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Piezotronics in 1D/2D Nanodevices for Self-Powered Smart Nanosystems

Wenzhuo Wu, Ph.D.
School of Materials Science and Engineering
Georgia Institute of Technology

Contact:

Rebeca Barrios
NanoScience Technology Center
Phone: 407-882-1515
Email: NSTCsearch@ucf.edu

Date: Monday, April 27, 2015; 11:00am - 12:00pm
Cost: Free and open to the public
Location: Research Pavilion, Room 475 (NanoScience Technology Center)

New technologies for developing smart electronics and optoelectronics with tunable/adaptive functionalities are critical to emerging applications in wearable technology, advanced manufacturing, renewable energy, personal healthcare and environmental monitoring, which demand the active and adaptive interactions between devices and stimuli. Non-electrical stimuli are ubiquitous and abundant in the environment, such as mechanical agitation from human body. It is however not facile to directly interface them, using the state-of-the-art silicon technology, in which the fundamental components performing intelligent-bearing operations are prevalently the field-effect-transistors (FETs). Piezoelectric effect has been widely used in sensing, actuation and energy harvesting. Conventional piezoelectric materials such as PZT and PVDF are insulating and therefore not feasible for constructing functional electronics or optoelectronics. The fundamental effect of piezoelectric polarization on charge carrier processes by dynamic perturbation, which has immediate relevance to the abovementioned emerging applications, has been long overlooked. Motived by these, my research has focused on exploring the emerging piezotronic effect, which is the modulation of charge carrier process by dynamic-strain-induced polarization, for nanoscale renewable energy and novel smart electronics/optoelectronics by rational design, manufacturing and integration of nanostructured piezoelectric semiconductors, e.g. 1D ZnO nanowires and 2D single-atomic-layer MoS2. I will discuss the fundamental of piezotronics and the updated progress of related applications. These novel nanomaterials and device concepts enable the new integration scheme for developing self-powered smart nanosystems, via addressing both fundamental and technological issues essential for the development of scalable and manufacturable nanotechnologies. I will close with a vision of my future research.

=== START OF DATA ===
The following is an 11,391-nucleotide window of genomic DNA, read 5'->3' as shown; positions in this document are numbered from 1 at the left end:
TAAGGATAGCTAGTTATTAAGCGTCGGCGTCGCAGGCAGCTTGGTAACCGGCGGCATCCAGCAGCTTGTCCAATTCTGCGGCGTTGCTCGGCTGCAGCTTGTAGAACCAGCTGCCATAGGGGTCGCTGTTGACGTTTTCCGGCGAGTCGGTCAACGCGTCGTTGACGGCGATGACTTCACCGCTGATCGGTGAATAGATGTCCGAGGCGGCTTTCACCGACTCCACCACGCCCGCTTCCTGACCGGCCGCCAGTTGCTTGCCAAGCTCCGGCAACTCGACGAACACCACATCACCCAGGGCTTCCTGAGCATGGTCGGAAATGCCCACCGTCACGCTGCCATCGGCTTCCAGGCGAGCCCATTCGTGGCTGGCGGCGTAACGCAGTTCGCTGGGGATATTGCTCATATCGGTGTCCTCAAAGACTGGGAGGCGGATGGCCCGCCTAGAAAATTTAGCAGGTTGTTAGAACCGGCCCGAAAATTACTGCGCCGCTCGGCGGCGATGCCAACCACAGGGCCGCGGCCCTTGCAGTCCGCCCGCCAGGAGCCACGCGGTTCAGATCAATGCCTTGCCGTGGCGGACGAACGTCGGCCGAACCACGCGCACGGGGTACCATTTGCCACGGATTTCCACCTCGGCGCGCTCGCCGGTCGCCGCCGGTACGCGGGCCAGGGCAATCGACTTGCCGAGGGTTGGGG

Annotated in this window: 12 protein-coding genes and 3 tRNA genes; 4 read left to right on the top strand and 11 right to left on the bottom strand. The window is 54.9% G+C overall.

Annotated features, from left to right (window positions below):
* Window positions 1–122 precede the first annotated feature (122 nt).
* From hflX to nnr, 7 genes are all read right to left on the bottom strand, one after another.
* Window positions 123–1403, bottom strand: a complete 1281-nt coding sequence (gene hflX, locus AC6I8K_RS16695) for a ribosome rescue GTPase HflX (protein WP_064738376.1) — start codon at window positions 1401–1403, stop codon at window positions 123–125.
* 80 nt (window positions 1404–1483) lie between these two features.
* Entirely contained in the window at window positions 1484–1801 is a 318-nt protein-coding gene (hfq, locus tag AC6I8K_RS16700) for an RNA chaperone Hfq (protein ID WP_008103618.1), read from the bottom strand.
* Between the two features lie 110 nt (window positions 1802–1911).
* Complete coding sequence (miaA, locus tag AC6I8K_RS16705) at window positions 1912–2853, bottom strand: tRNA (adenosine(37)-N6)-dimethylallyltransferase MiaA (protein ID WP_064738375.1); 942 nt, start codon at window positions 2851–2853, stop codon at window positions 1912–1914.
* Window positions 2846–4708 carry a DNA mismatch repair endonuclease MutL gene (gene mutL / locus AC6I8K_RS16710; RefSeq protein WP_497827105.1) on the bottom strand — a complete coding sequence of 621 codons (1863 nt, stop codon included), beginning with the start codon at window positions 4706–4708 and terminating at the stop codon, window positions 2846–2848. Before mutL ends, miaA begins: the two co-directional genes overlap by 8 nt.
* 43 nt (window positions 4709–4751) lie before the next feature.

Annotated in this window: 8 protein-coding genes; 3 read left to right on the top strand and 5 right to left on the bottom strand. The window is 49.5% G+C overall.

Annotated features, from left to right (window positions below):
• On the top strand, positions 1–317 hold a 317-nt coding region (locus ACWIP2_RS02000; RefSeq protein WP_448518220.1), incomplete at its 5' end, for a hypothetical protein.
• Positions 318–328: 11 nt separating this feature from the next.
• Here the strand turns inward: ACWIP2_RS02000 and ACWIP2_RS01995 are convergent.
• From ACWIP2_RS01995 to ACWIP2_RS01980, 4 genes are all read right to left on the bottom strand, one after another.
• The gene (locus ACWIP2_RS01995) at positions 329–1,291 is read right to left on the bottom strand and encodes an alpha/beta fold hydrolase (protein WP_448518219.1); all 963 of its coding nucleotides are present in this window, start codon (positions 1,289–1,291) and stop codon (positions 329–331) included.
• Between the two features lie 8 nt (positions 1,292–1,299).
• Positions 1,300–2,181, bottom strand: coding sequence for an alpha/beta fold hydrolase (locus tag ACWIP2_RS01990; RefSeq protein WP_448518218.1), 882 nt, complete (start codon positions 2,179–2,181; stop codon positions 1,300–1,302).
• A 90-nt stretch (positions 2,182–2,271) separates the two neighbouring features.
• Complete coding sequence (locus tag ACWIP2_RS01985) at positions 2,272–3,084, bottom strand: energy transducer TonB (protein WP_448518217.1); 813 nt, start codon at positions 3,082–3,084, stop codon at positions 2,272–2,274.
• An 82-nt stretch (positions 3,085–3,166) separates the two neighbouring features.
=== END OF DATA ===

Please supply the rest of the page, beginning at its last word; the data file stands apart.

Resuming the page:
Bio:

Dr. Wenzhuo Wu is currently the postdoctoral fellow in School of Materials Science and Engineering at Georgia Institute of Technology. He received his B.S. in Electronic Information Science and Technology in 2005 from the University of Science and Technology of China (USTC), Hefei and his M. Eng. in Electrical and Computer Engineering from the National University of Singapore (NUS) in 2008. After working at Chartered Semiconductor Manufacturing (now Global Foundries) in Singapore from 2007 to 2008, he began the doctoral research under the supervision of Prof. Zhong Lin Wang and received his Ph.D. from Georgia Institute of Technology in Materials Science and Engineering in 2013. Dr. Wu's research interests include synthesis, manufacturing and integration of nanomaterials for functional devices and systems in enabling novel nano-electronics/optoelectronics and self-powered nanosystems.

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